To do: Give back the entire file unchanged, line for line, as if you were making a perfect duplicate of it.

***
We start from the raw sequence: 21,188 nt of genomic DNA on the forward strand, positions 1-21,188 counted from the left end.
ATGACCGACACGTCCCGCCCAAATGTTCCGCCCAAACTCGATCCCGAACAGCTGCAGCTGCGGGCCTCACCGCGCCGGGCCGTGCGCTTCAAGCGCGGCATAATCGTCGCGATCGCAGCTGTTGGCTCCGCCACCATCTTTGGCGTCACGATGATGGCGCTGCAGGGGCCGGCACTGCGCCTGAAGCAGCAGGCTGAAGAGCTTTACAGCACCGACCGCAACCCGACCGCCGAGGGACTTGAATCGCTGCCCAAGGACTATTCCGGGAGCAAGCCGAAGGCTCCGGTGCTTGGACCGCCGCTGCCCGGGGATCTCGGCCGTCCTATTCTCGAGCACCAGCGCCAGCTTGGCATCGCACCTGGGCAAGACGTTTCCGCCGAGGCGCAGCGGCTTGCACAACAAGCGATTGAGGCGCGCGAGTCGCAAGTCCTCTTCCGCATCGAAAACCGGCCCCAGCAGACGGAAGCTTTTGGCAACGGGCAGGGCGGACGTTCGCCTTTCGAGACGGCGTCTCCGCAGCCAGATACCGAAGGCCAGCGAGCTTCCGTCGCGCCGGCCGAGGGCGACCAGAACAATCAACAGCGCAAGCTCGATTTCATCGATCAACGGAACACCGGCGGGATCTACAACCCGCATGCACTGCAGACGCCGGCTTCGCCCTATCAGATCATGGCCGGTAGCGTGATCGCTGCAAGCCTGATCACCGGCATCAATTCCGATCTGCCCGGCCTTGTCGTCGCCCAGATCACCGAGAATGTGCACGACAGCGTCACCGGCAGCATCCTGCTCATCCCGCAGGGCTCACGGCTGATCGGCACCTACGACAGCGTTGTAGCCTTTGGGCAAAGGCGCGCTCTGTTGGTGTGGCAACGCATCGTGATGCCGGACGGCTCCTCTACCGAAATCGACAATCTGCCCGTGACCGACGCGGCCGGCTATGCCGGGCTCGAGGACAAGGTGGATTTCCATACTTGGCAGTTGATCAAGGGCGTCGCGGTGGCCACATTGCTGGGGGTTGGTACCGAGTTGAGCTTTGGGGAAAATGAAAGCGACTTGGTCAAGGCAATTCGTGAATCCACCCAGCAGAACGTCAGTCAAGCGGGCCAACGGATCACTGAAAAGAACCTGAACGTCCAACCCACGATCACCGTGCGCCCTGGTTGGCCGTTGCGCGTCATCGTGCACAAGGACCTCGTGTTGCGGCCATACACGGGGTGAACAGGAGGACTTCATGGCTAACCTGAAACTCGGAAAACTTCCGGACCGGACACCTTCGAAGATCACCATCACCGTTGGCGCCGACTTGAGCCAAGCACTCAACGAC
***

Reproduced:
We start from the raw sequence: 21,188 nt of genomic DNA on the forward strand, positions 1-21,188 counted from the left end.
ATGACCGACACGTCCCGCCCAAATGTTCCGCCCAAACTCGATCCCGAACAGCTGCAGCTGCGGGCCTCACCGCGCCGGGCCGTGCGCTTCAAGCGCGGCATAATCGTCGCGATCGCAGCTGTTGGCTCCGCCACCATCTTTGGCGTCACGATGATGGCGCTGCAGGGGCCGGCACTGCGCCTGAAGCAGCAGGCTGAAGAGCTTTACAGCACCGACCGCAACCCGACCGCCGAGGGACTTGAATCGCTGCCCAAGGACTATTCCGGGAGCAAGCCGAAGGCTCCGGTGCTTGGACCGCCGCTGCCCGGGGATCTCGGCCGTCCTATTCTCGAGCACCAGCGCCAGCTTGGCATCGCACCTGGGCAAGACGTTTCCGCCGAGGCGCAGCGGCTTGCACAACAAGCGATTGAGGCGCGCGAGTCGCAAGTCCTCTTCCGCATCGAAAACCGGCCCCAGCAGACGGAAGCTTTTGGCAACGGGCAGGGCGGACGTTCGCCTTTCGAGACGGCGTCTCCGCAGCCAGATACCGAAGGCCAGCGAGCTTCCGTCGCGCCGGCCGAGGGCGACCAGAACAATCAACAGCGCAAGCTCGATTTCATCGATCAACGGAACACCGGCGGGATCTACAACCCGCATGCACTGCAGACGCCGGCTTCGCCCTATCAGATCATGGCCGGTAGCGTGATCGCTGCAAGCCTGATCACCGGCATCAATTCCGATCTGCCCGGCCTTGTCGTCGCCCAGATCACCGAGAATGTGCACGACAGCGTCACCGGCAGCATCCTGCTCATCCCGCAGGGCTCACGGCTGATCGGCACCTACGACAGCGTTGTAGCCTTTGGGCAAAGGCGCGCTCTGTTGGTGTGGCAACGCATCGTGATGCCGGACGGCTCCTCTACCGAAATCGACAATCTGCCCGTGACCGACGCGGCCGGCTATGCCGGGCTCGAGGACAAGGTGGATTTCCATACTTGGCAGTTGATCAAGGGCGTCGCGGTGGCCACATTGCTGGGGGTTGGTACCGAGTTGAGCTTTGGGGAAAATGAAAGCGACTTGGTCAAGGCAATTCGTGAATCCACCCAGCAGAACGTCAGTCAAGCGGGCCAACGGATCACTGAAAAGAACCTGAACGTCCAACCCACGATCACCGTGCGCCCTGGTTGGCCGTTGCGCGTCATCGTGCACAAGGACCTCGTGTTGCGGCCATACACGGGGTGAACAGGAGGACTTCATGGCTAACCTGAAACTCGGAAAACTTCCGGACCGGACACCTTCGAAGATCACCATCACCGTTGGCGCCGACTTGAGCCAAGCACTCAACGAC